It’s no secret that being stressed out is something that all too many of us are familiar with these days. With work and leisure time being less separate due to technology and the ease of which we have access to people and information, it can be hard to switch off from it all.
That’s why one of the best things we can do for ourselves is to focus on being happy as often as we can during our everyday lives. Instead of waiting for happiness to arrive at some future point in time, it makes more sense to bring happiness to us whenever we can.
That’s where the compassion meditation can help.
As the Dalai Lama said, “If you want others to be happy, practice compassion. If you want to be happy, practice compassion.”
Compassion and happiness are intertwined. Where there is compassion, there is real happiness; and when we care for people’s happiness, true compassion emanates. When we think about other people and begin to cultivate sympathy for them, we are not only helping to heal them, but we are also healing ourselves.
As we see past the anger and hatred, replacing it with compassion, we bring in more happiness and invite inner peace. In time, we also build better relationships with the people around us.
Gaining More Compassion through Meditation
Being compassionate means being able to feel a deep, sympathetic and authentic concern for the misfortune of others, as well as your own.
Compassion is a natural emotion that flows out when you see a person’s difficulties. You have this urge to want to take away their pain – be it physical or emotional.
With this urge, you are motivated to put your concern into action, to extend a helping hand in hopes that it will ease the sufferings of a loved one, a stranger or even a person you are having difficult times with. You have a sincere wish that their pains would soon end and be replaced with happiness, and you are even willing to play an active part in alleviating their pain.
But while compassion is something that comes spontaneously, it’s not easy for some people to be compassionate. Many even confuse compassion with pity.
At times, we may also think that by showing compassion, we exhibit weakness and that we are automatically tolerating the wrongdoings that a person has done toward us or others. However, this isn’t the point of compassion, for we can still empathise with somebody who has wronged or hurt us while still standing for our rights and not allow them to mistreat us.
Compassion simply focuses on the sufferings that others feel and in opening our hearts to genuinely wishing them to be free from their hardships, regardless of what they have or have not done. This, in fact, even makes compassion a sign of strength and not of weakness, for it takes enough strength to be able to wish others well despite being wronged.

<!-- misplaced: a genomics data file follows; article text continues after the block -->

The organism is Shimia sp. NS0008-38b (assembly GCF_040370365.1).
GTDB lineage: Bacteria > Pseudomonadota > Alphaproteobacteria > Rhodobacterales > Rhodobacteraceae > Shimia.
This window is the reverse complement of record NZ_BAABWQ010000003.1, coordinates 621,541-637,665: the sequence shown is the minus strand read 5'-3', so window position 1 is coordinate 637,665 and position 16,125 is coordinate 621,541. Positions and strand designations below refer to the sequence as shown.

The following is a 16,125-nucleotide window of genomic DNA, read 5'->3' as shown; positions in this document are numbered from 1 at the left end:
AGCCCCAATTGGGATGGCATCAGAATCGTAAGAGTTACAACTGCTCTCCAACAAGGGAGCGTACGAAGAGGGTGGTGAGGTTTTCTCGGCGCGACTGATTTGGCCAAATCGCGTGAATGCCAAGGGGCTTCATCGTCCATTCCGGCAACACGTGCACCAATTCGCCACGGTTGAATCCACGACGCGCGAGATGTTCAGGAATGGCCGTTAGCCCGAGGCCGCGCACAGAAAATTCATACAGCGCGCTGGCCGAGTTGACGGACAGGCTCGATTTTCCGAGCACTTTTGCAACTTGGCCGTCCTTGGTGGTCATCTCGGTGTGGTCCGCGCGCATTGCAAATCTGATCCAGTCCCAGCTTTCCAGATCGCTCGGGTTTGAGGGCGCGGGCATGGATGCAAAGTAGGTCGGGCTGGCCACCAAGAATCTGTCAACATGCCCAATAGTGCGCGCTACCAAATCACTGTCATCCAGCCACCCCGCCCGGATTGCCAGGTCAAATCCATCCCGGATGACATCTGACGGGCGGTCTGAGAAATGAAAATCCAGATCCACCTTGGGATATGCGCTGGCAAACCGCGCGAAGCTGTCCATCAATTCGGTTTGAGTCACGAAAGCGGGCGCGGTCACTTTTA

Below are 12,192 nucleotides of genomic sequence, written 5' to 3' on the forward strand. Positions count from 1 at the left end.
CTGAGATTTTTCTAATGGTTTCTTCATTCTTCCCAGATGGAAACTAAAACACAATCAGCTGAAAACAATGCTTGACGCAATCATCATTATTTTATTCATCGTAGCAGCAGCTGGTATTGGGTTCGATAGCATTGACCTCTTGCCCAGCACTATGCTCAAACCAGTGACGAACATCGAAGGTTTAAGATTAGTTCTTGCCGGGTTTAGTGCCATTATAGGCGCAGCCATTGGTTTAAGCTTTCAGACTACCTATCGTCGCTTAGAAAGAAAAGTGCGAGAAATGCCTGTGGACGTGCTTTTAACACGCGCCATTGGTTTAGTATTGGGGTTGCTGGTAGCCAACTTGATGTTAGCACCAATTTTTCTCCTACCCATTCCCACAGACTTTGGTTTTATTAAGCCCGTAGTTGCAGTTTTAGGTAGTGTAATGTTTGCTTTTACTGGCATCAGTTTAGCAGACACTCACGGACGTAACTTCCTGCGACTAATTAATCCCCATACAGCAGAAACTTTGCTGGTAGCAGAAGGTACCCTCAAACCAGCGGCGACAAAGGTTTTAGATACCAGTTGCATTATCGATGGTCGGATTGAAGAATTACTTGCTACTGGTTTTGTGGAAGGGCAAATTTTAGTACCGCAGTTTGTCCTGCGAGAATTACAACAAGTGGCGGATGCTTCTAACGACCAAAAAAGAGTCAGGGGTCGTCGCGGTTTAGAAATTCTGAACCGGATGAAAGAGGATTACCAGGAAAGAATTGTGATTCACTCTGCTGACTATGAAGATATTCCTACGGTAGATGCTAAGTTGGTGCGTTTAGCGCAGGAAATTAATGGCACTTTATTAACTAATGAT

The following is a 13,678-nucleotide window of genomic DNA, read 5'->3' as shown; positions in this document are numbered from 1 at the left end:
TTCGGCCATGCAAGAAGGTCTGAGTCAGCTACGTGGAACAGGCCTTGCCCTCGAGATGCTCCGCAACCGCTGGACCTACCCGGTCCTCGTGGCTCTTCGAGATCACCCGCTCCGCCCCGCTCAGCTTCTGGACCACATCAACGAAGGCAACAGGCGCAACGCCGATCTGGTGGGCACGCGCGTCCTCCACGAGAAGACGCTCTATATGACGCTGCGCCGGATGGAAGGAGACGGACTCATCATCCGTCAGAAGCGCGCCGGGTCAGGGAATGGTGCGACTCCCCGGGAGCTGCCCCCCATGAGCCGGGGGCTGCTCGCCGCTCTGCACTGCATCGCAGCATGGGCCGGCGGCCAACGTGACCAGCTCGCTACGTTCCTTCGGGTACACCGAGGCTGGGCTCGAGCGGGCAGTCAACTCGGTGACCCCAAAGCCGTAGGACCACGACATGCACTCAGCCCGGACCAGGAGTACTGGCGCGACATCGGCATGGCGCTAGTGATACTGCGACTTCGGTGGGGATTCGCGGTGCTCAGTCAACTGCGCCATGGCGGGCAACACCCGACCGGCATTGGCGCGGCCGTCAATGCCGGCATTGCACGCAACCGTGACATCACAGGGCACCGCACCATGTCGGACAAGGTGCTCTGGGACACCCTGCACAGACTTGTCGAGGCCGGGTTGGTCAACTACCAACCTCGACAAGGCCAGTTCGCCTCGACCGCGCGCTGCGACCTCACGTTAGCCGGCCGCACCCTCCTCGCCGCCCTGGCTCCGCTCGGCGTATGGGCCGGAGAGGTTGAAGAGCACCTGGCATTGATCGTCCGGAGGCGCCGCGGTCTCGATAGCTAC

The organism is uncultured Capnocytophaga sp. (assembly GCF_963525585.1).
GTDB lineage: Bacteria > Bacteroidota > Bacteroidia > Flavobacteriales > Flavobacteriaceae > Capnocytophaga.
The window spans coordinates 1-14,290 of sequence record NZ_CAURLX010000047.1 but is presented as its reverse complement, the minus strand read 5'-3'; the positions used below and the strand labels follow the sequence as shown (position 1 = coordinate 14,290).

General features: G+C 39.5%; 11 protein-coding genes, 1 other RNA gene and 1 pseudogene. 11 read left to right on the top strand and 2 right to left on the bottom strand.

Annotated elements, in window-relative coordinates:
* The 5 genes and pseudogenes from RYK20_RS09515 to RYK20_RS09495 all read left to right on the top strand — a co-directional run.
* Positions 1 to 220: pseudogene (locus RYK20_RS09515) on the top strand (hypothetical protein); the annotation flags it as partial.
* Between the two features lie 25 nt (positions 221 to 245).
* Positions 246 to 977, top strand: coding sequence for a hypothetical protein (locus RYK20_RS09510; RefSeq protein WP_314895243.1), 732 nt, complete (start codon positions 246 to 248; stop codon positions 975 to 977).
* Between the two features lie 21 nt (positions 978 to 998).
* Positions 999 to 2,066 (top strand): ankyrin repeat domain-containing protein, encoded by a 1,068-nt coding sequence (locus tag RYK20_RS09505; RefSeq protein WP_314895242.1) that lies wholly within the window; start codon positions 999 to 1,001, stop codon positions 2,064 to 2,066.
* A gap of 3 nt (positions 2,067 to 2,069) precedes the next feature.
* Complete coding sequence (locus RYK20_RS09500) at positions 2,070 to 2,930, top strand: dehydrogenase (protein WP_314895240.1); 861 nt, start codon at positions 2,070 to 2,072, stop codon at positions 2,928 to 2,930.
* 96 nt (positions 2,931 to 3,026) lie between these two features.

What is Compassion Meditation?
You can gain and develop more compassion for others and yourself through meditation.
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Compassion meditation is a form of meditation where you envision another person or yourself along with the suffering that each could be experiencing. With a relaxed breathing, pay close attention to the sensations you feel as you think about these sufferings. Then repeatedly recite (silently chant) your wish that their pains be taken away.
During the course of the meditation, you can think of several people for whom you will show compassion. The first could be a loved one; it will be quite easy and very natural to sympathise with them and wish that their suffering be lessened.
You will also be thinking about yourself and your own struggles. Although this sounds easy, for some, it can actually be difficult acknowledging the pains in their life. You will also consider the sufferings of a neutral person – someone you neither like nor dislike – someone that you constantly see but may not have any particular attachment to.
Lastly, and usually the most challenging of all, visualise a person that you dislike or someone that you are having conflicts with. Think about their suffering and give them the same wish that you would for the person you love, for a neutral person and for yourself.
Compassion meditation can be difficult at first and you might even be battling with your emotions as you recite your chant. But as you constantly practise this technique, you will find that there will be positive changes in your perspective, in how you handle your emotions and your life as a whole. You will find that you can have a deeper understanding and sympathy of other people’s sufferings, and these emotions are felt without being forced.
About the Author
Michael Atma is a best-selling meditation and personal development author of Master Your Mindspace, which is a revolutionary fitness book for the mind. His books, seminars and online courses have touched the hearts and changed the lives of thousands of people seeking more happiness, health and fulfilment. Recently, he launched Mindspace Club home to his Meditation Made Simple Program, where you can change your life in just 5-minutes a day. Find out more: Mindspace Club or check out Michael’s website